The Employment Appeal Tribunal (EAT) has ruled that voluntary overtime must be included when calculating holiday pay.
The EAT dismissed an appeal by Dudley Metropolitan Borough Council against Mr G. Willetts and others which included 56 council employees working as electricians, plumbers, roofers, storemen, operations officers, and quick response operatives. These workers had brought employment tribunal claims for unlawful deductions from their wages with regard the way in which their holiday pay was being calculated, arguing that the calculations should include payments for voluntary overtime. The EAT’s ruling endorses the decision made in this case by the employment tribunal.
The EAT accepted that staff could “drop on and off the rotas to suit themselves whether day by day, week by week, month by month or permanently” with additional working being “almost entirely at the whim of the employee”.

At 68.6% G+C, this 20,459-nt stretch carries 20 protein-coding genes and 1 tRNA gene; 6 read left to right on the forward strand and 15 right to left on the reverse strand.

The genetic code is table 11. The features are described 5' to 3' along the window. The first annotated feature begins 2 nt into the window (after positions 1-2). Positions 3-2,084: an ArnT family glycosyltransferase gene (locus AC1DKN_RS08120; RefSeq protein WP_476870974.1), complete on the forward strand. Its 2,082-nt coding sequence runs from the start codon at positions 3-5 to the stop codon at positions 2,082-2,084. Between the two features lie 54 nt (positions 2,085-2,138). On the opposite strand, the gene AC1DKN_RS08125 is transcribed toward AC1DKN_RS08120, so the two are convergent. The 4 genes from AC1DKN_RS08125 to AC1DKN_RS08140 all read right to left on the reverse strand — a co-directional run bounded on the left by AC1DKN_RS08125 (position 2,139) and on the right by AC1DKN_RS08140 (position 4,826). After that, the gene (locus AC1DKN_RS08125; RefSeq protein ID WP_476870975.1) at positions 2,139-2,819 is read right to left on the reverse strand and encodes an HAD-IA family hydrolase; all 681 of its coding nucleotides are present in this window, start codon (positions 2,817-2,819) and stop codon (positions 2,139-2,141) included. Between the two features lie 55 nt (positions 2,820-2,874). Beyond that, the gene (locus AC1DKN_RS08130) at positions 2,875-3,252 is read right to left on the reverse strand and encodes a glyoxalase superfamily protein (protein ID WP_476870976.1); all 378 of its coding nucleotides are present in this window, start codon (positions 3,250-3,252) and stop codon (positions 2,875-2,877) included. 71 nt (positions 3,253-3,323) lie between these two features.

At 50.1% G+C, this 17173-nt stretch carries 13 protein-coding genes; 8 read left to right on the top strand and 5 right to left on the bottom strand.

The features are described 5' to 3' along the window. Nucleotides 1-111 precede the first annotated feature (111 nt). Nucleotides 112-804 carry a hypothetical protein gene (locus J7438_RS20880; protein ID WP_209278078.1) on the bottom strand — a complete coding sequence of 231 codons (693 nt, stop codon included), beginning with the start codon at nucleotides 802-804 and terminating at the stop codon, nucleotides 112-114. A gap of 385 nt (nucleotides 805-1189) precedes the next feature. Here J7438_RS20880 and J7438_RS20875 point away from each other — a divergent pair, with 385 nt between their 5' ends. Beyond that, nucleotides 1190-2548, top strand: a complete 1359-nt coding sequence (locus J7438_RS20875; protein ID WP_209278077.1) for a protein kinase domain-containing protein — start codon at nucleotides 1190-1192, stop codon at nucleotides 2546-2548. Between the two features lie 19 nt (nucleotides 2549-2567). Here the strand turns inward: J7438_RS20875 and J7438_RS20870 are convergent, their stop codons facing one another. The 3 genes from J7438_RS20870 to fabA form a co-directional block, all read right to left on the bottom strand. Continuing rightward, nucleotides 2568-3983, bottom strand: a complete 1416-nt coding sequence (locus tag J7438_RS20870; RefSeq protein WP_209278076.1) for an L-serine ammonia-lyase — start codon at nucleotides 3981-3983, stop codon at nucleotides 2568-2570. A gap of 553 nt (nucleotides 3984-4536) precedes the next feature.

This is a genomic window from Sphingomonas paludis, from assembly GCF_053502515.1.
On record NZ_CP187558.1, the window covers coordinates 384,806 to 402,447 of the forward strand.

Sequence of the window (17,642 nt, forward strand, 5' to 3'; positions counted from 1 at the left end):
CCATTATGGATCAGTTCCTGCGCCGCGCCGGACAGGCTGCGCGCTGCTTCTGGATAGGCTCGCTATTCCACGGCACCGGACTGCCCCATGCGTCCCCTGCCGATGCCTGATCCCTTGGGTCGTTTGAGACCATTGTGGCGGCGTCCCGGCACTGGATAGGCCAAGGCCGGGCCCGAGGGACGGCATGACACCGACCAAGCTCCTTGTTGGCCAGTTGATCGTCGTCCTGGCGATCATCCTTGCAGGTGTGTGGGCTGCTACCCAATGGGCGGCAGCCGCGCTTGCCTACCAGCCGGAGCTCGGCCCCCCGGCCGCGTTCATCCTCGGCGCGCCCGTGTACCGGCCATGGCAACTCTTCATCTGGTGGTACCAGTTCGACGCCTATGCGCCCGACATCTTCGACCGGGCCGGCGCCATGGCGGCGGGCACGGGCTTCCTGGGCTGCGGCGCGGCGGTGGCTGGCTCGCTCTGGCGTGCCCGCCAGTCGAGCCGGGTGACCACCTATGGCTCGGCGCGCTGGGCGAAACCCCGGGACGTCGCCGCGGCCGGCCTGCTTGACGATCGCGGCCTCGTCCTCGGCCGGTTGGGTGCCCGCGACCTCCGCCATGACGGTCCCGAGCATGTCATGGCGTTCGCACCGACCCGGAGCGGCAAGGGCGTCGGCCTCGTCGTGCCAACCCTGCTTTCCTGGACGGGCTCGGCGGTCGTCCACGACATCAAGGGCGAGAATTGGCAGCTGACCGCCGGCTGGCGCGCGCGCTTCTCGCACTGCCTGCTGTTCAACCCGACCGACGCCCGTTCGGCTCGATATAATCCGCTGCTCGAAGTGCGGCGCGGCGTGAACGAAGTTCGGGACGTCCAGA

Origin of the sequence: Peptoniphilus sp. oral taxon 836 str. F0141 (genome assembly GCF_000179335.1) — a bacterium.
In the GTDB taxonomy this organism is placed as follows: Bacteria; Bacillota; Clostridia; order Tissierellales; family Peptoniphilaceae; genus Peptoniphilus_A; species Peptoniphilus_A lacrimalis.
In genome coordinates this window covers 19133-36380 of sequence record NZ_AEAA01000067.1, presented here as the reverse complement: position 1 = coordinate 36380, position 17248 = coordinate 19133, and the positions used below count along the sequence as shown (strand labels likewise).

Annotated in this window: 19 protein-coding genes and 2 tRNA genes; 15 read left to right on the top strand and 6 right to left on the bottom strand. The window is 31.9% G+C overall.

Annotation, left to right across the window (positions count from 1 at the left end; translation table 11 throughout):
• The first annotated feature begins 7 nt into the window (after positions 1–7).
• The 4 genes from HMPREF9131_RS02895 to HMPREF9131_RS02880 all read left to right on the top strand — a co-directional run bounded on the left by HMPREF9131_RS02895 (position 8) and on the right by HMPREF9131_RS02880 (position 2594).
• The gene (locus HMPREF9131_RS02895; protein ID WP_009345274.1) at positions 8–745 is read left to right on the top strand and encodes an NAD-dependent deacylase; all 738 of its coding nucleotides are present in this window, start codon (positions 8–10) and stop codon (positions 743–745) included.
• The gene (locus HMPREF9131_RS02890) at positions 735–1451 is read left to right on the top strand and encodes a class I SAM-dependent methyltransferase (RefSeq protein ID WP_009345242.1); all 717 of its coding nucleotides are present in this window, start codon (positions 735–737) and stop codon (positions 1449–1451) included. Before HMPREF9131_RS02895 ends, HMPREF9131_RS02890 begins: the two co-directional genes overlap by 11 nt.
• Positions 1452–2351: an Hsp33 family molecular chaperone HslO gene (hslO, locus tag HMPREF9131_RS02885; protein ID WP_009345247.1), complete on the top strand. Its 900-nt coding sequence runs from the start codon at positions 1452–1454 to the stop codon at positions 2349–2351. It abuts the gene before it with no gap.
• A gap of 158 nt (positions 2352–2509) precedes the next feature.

The tribunal stressed that ‘normal pay’ must be included in holiday pay calculations, and that the overtime payments that were being made by the Council were regular enough to be regarded as ‘normal pay’.
This means that if employees regularly voluntarily work overtime, and this pattern of work is consistent over a sufficient period of time, then voluntary overtime pay must be included when calculating holiday pay.
However, it remains at the discretion of employment tribunals to decide on individual cases as to whether voluntary overtime is “regular and settled”, meaning it should be part of holiday pay calculations.
In light of this ruling, businesses who engage workers that voluntarily work overtime on a regular basis are advised to revise holiday payments accordingly.